What advice would you offer to a parent whose child is intermarrying? If your child is married to someone of a different religion, were you given any advice that you found helpful? Is there advice you found not to be helpful?
On Yom Kippur this year, I had the pleasure of listening to a personal, heartfelt and inspiring sermon by Rabbi Rachel Saphire of Temple Beth Elohim in Wellesley, MA. The sermon got my family thinking and talking and I thought you might enjoy it too. Rabbi Saphire has been kind enough to allow us to share this excerpt of her sermon, which is approximately the first half. Enjoy.
Whether you see it or not, youâve made a choice to be here today.Â You may be thinking, âI donât have a choice whether or not to observe Yom Kippur.Â Itâs just what I do.Â Itâs what Iâve always done.âÂ You may observe in order to support your loved one or your family.Â Maybe youâre a teenager or child and your parents have simply told you, âYouâre coming.âÂ Either way: youâre here and thatâs a big deal.Â And even if you may not realize you have, youâve made that choice and THAT is a big deal, too.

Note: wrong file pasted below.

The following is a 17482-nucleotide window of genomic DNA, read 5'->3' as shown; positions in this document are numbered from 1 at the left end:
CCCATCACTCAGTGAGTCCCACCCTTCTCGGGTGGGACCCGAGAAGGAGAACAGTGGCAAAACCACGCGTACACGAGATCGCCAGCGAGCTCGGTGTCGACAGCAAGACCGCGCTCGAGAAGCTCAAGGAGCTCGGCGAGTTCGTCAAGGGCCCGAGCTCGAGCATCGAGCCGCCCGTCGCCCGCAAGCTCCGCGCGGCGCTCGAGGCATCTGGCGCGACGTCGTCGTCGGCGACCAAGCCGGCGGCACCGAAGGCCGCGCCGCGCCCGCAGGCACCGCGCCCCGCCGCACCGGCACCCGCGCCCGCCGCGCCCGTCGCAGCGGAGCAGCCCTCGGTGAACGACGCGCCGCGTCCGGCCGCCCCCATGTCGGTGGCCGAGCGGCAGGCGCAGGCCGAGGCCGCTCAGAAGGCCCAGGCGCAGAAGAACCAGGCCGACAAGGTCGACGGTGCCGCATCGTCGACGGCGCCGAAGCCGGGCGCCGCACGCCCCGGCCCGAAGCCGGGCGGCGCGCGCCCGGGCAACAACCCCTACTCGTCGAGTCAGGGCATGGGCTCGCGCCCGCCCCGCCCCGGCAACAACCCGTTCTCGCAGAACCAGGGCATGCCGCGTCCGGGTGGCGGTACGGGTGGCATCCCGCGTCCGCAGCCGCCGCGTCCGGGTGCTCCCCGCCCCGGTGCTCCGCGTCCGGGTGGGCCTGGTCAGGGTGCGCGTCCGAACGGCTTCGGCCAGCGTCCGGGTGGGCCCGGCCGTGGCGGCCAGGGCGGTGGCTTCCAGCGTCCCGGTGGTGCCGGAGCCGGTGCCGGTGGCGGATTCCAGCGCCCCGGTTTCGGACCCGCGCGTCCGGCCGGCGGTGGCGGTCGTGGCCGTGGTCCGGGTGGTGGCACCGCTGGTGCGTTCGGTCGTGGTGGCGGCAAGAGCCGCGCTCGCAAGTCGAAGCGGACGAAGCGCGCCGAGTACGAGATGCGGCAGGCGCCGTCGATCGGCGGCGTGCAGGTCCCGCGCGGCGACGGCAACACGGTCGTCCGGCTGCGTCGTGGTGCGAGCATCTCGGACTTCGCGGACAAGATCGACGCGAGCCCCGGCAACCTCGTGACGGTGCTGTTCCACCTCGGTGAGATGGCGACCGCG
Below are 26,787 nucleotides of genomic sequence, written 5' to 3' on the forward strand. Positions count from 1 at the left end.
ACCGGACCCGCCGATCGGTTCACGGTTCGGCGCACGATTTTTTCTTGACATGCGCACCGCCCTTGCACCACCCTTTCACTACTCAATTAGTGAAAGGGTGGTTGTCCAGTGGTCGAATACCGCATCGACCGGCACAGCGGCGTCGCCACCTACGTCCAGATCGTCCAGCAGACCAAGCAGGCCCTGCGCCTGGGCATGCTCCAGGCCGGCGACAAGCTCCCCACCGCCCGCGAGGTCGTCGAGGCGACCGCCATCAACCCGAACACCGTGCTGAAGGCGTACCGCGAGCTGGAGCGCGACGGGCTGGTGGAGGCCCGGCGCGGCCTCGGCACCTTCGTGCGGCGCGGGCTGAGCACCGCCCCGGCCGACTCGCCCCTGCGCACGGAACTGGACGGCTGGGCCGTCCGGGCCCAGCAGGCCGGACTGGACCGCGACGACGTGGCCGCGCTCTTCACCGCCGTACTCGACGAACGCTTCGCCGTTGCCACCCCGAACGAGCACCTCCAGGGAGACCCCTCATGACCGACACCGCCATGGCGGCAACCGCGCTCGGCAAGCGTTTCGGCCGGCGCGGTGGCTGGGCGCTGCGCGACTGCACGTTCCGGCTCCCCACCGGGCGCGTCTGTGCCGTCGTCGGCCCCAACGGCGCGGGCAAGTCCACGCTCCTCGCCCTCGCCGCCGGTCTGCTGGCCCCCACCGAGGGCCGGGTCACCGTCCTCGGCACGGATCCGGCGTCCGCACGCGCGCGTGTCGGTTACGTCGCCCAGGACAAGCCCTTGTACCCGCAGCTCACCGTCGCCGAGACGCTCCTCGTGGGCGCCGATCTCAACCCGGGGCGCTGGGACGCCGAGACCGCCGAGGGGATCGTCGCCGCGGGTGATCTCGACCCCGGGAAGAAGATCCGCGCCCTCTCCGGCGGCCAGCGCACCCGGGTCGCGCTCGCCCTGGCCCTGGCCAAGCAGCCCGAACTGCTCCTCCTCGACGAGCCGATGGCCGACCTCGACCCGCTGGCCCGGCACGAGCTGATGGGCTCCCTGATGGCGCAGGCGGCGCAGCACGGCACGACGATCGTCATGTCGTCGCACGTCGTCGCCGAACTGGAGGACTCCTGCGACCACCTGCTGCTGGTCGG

I find this text to be symbolic.Â It is not only about choosing life in the physical sense (preserving our health), but I actually think itâs about choosing TO LIVE JEWISHLY in a meaningful way.Â For, the commandment to choose life is given as an instruction to connect to that which is sacred.Â Â Perhaps whatâs most important is the fact that this strong charge does not explicitly say HOW we should choose to live Jewishly in a meaningful way.Â The text only states that this choice is not far out of reach âit is very close to you â in your mouth and in your heart.âÂ What I think this really means is that the choice is within each and every one of us.Â It is upon us to choose for ourselves, from within our own being, how it is that we want to express our Jewish identity or connect to the Jewish community.Â And if that is the case, the pathway to choosing Jewish life may be different for each one of us!Â The point is that we each actively have to make the choice.Â Making this choice is a big deal.